Gates Reiterates Defense Bill Veto Threat, But Not Because of ‘Don’t Ask, Don’t Tell’
The “Don’t Ask, Don’t Tell” repeal provisions about to be inserted into the fiscal year 2011 defense authorization bill are getting all the attention. But don’t forget that the bill is a venue for a much different showdown between the Pentagon and Congress. Defense Secretary Robert Gates certainly hasn’t.
For weeks now, Gates has done everything he can to get Congress not to put money into the bill for a second engine for the F-35 Joint Strike Fighter, which he has repeatedly characterized as a “costly and unnecessary” engineering curiosity. He’s even made a legacy-building speech at the library honoring the patron saint of sensible defense spending, Dwight D. Eisenhower, holding out the engine as the crucible of a fight over Pentagon bloat. Again and again for the past several weeks, he’s told anyone who would listen that if the second engine is in the defense bill, he will recommend that President Obama veto the entire half-trillion-dollar bill.
None of that actually stopped the House Armed Services Committee from putting $485 million for the engine into the bill last week. My understanding is that the second engine is not currently in the Senate version of the bill that will go through committee mark-up tomorrow. But now that the White House has blessed a legislative maneuver to make the defense authorization bill the vehicle to repeal “Don’t Ask, Don’t Tell,” a signature issue for the Democratic base, is Gates standing firm on his recommendation to veto a bill containing the second F-35 engine?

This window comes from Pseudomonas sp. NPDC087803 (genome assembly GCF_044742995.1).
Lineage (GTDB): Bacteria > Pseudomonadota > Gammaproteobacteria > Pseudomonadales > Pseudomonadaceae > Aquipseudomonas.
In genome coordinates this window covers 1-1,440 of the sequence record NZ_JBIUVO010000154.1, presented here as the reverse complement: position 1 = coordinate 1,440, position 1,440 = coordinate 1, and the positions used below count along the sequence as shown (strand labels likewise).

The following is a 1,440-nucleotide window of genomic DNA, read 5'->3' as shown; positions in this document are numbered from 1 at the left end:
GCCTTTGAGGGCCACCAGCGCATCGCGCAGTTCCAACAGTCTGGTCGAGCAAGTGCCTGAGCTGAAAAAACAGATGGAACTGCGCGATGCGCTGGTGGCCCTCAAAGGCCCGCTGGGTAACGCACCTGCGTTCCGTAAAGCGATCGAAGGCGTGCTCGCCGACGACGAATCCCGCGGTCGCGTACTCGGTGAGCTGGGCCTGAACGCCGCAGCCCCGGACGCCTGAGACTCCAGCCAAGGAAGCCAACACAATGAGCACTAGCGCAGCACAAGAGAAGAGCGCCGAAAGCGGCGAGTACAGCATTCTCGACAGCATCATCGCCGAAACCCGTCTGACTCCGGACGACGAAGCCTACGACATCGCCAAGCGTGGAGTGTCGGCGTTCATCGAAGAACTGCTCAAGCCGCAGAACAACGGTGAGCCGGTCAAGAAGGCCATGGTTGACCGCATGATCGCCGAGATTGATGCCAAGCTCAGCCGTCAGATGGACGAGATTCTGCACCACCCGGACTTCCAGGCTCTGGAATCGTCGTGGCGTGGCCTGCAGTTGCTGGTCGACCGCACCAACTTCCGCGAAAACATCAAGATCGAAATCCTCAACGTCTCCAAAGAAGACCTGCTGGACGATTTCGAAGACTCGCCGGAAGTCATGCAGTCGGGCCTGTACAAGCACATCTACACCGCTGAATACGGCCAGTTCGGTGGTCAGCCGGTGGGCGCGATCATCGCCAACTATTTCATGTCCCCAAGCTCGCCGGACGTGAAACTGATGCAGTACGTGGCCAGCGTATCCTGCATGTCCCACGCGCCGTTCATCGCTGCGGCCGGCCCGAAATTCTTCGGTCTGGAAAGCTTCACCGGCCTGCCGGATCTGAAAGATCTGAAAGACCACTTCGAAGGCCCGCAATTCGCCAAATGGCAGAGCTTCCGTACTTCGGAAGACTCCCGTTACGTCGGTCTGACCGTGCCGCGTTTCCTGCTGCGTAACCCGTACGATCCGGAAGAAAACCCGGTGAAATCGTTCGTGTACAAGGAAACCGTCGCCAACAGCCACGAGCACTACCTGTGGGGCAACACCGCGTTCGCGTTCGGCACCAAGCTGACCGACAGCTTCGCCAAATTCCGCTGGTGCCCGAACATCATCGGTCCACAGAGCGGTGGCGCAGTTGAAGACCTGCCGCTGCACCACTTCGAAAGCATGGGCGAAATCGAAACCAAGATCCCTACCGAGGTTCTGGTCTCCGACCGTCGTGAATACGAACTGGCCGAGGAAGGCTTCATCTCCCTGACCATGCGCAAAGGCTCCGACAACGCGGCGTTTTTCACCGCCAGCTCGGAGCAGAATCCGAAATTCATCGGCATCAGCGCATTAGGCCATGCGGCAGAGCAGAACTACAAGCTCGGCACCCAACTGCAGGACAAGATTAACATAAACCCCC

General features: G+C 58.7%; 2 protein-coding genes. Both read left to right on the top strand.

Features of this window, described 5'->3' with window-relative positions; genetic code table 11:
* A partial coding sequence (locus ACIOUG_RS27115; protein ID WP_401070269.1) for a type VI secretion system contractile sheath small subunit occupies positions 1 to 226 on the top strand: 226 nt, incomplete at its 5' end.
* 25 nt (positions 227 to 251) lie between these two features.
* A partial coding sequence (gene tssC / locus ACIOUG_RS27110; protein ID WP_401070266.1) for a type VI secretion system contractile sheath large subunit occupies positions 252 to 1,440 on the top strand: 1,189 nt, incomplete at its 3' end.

“Absolutely, positively, unequivocally, yes,” says Geoff Morrell, Gates’s spokesman.
It’s possible Gates won’t have to recommend any veto and Obama won’t have to consider using one. Although it’s more likely than not that the Senate committee will put funding for the engine in the bill, sometimes miracles happen. Over in the House, Rep. Earl Blumenauer (D-Ore.) and Rep. John Larson (D-Conn.) announced today that they’re going to push their own amendment during the floor vote to block the money for the second F-35 engine.
Those measures are perhaps the best chances for the politics of repealing “Don’t Ask, Don’t Tell” not to run smack into the politics of Gates’s efforts to curb defense waste. The “Don’t Ask, Don’t Tell” repeal votes in the House and especially the Senate committee tomorrow are already extremely close, according to Hill sources and LGBT repeal advocates. Who knows how a potential veto recommendation from Gates on a different issue would impact members’ calculations.
Perhaps only two things here are clear. First, the congressional fight over repealing “Don’t Ask, Don’t Tell” isn’t the congressional fight that Gates wanted the defense authorization to be about, even if he did issue reluctant support for the move earlier today. And second, it’s possible that Obama will be put in the difficult position of having to choose between a core priority for his much-snubbed supporters in the LGBT community and a core priority for his defense secretary.